For Empty Arms and Breaking Hearts

There was this mother. She carried secret life close to her heart. She dreamed of promise.

One day, these dreams had to change. You see, her promise would bud but not flower.

With strength of steel this mother dared to love anyway. Life grew, protected within her as shadows darkened above her.

Life cries out into the gathering shadows.

Mother picks up her precious bundle and cradles it to her heart, just above a wound that is opening. She begins the difficult journey into the valley. Blood from her wound marks the way; tears scar her face.

One day, she enters the valley and this brave mother surrenders her precious bundle to the cold ground. The wound gushes red, filling paths carved by tears.  She wanders.

Slowly this wound, though bleeding always, gushes less. Hesitantly the sun’s rays push through the shadows. She is brave enough to step into them.

She begins to climb out of the valley. Scarred, but climbing.

A new secret. Promise renewed.  Carried close.

hope4

Hope born. Joy released.  Emptiness satiated.

Then a heinous tearing, screaming and blackness.  No slow descent but a mad tumble back into the valley.  Blood hemorrhages from the gaping wound.

How can this mother endure a second journey? How does she push dirt over a new mound?  How will her screams be silenced?  Can light penetrate so deep a darkness?

night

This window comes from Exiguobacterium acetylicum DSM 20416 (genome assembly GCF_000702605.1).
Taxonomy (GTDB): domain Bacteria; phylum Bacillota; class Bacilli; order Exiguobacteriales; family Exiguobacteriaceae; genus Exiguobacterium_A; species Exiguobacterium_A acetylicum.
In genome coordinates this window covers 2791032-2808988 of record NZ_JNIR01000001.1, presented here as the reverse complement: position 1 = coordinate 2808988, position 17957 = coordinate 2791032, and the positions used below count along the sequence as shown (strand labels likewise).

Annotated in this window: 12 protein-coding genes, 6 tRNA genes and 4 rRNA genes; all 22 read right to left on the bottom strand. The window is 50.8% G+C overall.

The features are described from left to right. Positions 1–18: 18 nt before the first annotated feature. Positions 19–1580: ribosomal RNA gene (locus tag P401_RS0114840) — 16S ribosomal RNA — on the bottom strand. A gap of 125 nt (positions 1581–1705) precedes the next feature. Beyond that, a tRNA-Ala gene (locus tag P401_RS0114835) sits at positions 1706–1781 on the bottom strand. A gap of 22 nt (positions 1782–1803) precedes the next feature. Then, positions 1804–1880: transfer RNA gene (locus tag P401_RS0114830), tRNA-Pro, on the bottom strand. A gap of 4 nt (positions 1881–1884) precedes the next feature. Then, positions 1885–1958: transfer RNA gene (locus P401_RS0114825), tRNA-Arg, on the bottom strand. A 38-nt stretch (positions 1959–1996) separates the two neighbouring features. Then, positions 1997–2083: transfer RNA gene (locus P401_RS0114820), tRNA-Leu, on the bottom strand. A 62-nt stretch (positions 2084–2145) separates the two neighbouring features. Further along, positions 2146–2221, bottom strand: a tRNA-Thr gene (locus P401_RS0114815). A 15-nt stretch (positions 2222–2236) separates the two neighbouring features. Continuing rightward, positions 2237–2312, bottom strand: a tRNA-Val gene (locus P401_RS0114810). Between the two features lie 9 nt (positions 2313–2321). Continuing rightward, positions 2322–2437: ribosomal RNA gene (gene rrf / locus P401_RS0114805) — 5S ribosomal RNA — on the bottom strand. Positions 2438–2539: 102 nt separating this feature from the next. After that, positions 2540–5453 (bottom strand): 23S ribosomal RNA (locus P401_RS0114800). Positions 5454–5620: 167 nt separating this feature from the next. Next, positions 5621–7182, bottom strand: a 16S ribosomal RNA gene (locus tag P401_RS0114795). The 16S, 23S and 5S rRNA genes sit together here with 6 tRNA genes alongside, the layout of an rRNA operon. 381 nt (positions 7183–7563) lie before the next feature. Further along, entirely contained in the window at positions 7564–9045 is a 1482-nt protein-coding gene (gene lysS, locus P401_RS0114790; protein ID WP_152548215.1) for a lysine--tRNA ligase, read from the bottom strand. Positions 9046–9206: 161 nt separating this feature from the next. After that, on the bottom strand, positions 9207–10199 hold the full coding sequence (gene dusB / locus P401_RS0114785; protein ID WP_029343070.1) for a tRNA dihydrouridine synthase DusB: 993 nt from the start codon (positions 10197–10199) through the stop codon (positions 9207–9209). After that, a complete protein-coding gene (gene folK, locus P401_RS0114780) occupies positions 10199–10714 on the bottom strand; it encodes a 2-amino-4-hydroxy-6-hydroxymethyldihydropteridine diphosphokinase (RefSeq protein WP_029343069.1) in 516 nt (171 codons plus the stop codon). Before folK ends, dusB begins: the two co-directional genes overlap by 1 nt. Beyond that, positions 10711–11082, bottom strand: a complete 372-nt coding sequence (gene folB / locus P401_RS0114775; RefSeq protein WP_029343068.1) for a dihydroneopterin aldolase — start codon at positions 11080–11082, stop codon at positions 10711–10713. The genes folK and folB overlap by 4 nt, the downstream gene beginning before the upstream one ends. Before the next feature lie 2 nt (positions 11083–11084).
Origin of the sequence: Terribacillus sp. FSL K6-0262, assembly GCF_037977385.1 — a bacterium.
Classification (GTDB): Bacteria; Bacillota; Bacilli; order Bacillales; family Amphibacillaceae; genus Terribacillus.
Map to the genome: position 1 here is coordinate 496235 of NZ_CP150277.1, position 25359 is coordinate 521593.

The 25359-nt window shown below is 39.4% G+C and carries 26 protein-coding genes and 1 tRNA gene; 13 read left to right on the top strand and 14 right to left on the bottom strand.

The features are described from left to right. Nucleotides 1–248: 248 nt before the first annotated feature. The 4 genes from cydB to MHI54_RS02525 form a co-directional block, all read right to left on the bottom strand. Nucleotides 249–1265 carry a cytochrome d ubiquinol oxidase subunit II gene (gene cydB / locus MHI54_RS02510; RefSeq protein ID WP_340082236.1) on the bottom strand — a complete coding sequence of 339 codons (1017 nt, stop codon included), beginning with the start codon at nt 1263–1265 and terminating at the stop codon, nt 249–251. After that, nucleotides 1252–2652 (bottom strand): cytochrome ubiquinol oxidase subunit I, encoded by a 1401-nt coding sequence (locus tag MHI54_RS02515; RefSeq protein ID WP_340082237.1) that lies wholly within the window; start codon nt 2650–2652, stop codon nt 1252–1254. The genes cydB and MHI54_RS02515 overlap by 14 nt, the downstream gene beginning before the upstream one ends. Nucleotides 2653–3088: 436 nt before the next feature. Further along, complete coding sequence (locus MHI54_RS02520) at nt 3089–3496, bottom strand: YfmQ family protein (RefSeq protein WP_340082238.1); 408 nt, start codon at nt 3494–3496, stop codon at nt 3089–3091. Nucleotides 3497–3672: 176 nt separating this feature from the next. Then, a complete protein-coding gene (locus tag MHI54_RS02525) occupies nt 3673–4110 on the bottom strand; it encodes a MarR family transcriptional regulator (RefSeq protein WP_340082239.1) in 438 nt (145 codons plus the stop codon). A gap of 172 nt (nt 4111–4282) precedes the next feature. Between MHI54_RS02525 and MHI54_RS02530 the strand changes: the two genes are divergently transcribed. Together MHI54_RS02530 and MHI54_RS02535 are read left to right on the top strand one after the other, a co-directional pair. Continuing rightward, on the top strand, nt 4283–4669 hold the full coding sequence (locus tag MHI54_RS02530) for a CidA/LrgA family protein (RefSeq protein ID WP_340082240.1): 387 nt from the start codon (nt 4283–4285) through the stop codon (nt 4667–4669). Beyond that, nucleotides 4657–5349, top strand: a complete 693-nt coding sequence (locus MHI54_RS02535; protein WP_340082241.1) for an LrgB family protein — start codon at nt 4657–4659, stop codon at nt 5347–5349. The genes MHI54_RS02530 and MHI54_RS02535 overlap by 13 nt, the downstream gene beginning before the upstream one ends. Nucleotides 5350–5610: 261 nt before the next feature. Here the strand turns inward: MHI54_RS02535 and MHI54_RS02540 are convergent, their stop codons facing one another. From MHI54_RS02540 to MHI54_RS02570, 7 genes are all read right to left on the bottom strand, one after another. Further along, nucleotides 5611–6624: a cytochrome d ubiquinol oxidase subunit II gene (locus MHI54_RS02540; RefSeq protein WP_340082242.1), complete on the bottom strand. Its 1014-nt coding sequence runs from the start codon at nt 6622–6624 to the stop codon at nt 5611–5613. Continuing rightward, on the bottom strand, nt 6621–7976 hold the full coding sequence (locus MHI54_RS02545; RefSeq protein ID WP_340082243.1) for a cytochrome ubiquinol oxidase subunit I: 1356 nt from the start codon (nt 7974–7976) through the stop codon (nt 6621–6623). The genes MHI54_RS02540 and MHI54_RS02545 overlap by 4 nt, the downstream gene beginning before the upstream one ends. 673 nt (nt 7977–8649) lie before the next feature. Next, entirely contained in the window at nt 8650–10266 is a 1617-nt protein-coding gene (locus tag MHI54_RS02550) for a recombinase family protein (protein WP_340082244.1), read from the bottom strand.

What happens when the weight is too much and the bending becomes the breaking?

 

broken

From where does hope rise?

hope rising3

Will she know that while she carried her babies into the valley, her Father carried her?

Perhaps all that remains is the prayer that when her fists cease pounding His chest, she will be able to lean against it and rest.

3 thoughts on “For Empty Arms and Breaking Hearts

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  2. Hi Arlene….I am the mother that you wrote about. I have tears streaming down my face right now as I reread your words. I read it sometime ago but the grief was too heavy yet to respond. And yes, there was a lot of wailing for a long time. And a lot of beating on God’s door. I am not yet at that point where I can rest against His chest, although I wish I could. You described my pain of having to bury yet another child, perfectly. Thank-you for entering into our pain

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    1. I am crying as I read your comment. There are no words for what you have had to endure. My attempts feel hollow. Just know, that I have cried and sat silent and wordless, wishing the burden could be shared; terrified, thinking I could not endure if it was.

      Like

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